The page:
The one barrier for the Internet in India is the English language. Windows is in English and almost all Indian Internet users use English as the language. This will have to change.

Global experts believe that the print medium will have to move from channel selling to consumer selling - target the consumer through multiple media vehicles such as print, Internet and mobile. It will also have to figure out how to work closely with advertising.

There was an interesting piece in The Atlantic about Newsweek and Time magazines' latest attempts to revive rapidly falling subscription bases. The article compared the editorial and positioning of the two big American news weeklies with that of the English news weekly, The Economist.

Citing the latest circulation figures, the article noted that there is a growing tribe of readers who want in-depth coverage of news. While Time has seen its circulation decline from 5 million (20 years ago) to 3.4 million now, both Time and Newsweek have had 27 per cent and 14 per cent declines in advertising revenues last year. The Economist has had a 25 per cent increase in ad revenue and its circulation in the US is approaching the 1 million mark at 800,000 copies. In fact, it may overtake Newsweek's planned circulation of about 1.3 million (from 2.7 million currently).

What is the secret of The Economist's success? The Atlantic believes that 'The Economist prides itself for cleverly distilling the world into a reasonably compact survey'. "The Economist has reached its current level of influence and importance because it is, in every sense of the word, a truly global digest for an age when the amount of undigested, indigestible information online continues to metastasize".

"The real value of The Economist lies in its smart analysis of everything it deems worth knowing".

How does that apply to Asia's daily newspaper? If the newspaper is not the quickest form of news delivery, should it become the smartest form? Should the print medium see itself beyond print and look at consumer news delivery as their business - not just cutting down trees?

The other key peg that the print medium will have to embrace in India is the way to offer innovative solutions to advertisers. Unlike most other product categories, media brands have a tripod like structure - editorial, distribution and advertising. Editorial has its independence and that needs to be preserved, without which it will not get the readers; distribution or circulation is what the publication spends to get the vehicle across; and the third entity is the advertiser, who pays for the medium.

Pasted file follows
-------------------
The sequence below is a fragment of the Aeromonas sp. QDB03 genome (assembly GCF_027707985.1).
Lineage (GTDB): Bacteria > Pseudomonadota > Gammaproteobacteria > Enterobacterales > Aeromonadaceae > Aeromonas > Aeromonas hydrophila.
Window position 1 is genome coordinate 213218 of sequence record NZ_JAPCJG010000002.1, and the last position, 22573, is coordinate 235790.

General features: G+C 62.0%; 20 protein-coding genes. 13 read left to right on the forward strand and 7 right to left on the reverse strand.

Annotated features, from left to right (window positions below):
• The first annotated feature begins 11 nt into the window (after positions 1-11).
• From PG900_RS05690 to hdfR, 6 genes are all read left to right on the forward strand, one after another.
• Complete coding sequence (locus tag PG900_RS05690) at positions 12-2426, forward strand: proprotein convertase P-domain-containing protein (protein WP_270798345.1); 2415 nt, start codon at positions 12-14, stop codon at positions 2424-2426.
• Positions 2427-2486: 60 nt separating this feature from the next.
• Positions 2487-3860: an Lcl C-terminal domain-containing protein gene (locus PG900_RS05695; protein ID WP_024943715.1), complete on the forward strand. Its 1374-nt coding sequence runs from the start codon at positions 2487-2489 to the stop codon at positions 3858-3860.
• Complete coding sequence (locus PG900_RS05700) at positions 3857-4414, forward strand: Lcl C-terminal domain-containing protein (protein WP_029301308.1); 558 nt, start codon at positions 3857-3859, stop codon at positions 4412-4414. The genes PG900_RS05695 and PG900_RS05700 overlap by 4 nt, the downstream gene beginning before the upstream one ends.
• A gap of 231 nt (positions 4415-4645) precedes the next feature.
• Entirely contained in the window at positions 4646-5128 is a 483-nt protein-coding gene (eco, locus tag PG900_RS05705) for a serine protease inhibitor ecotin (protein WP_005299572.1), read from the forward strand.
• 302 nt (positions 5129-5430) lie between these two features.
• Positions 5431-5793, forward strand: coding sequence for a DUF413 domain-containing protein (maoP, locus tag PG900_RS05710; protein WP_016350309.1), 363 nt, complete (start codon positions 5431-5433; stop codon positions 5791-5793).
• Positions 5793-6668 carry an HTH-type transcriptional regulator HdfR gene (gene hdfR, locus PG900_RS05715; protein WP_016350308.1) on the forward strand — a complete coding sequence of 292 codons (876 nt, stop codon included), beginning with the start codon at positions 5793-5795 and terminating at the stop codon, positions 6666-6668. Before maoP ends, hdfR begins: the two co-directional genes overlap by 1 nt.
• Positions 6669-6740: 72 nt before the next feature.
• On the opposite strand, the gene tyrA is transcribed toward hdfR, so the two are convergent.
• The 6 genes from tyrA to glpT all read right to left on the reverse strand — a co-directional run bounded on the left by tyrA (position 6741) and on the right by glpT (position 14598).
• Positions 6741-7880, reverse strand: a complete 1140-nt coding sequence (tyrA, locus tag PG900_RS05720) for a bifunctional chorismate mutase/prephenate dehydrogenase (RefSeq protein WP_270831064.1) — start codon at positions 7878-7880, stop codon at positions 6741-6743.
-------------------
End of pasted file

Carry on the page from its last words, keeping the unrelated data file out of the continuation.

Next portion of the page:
There has to be a balance of the three, so that the reader gets what he or she pays for, the distribution does not end up selling the publication as waste paper and the advertiser gets the benefit of a committed readership base.

Innovation has to embrace all the three legs of this tripod so that all the players get their money's worth. Indian print brands have attempted to innovate to offer advertisers new options to reach their target audience.

Tata Docomo was launched with a high impact print campaign that used the shapes of the logo letters interspersed in the text of the editorials of newspapers. Volkswagen did a total buy out of The Times of India to create a roadblock - an expensive ploy to grab undivided attention of the readers.

In the pursuit of additional advertising revenues, there is a danger that the three legs of the tripod may not stay even and that is a real and present danger.

Consumer research tells us that consumers are interested in knowing about new products and services; they may even read an ad that interests them with greater attention than the editorial. In the seminal article 'Love the ad. Will buy the product' in the Admap some years ago, researchers revealed that consumers love ads that tell them what they want to know about a product. To make the consumer love the ad, you don't necessarily have to crack a joke.

Therein lies the rub. How can the print medium understand and interpret the fundamental truth that advertising is not something that readers hate, but could be something they actually look forward to? If this fundamental adjustment is made in the perception of print publishers, there could be many more possible innovations that result in a win-win situation all around.

Let us not forget what Thomas Jefferson said about advertising many years ago: "The only news that you can believe in the daily news paper is in the advertisements."

[Adapted from the speech delivered at the plenary session of the AMIC's 18th Annual Conference, 16 July 2009, New Delhi.]

(The author is executive director and chief executive officer, Mumbai, DraftFCB+Ulka.)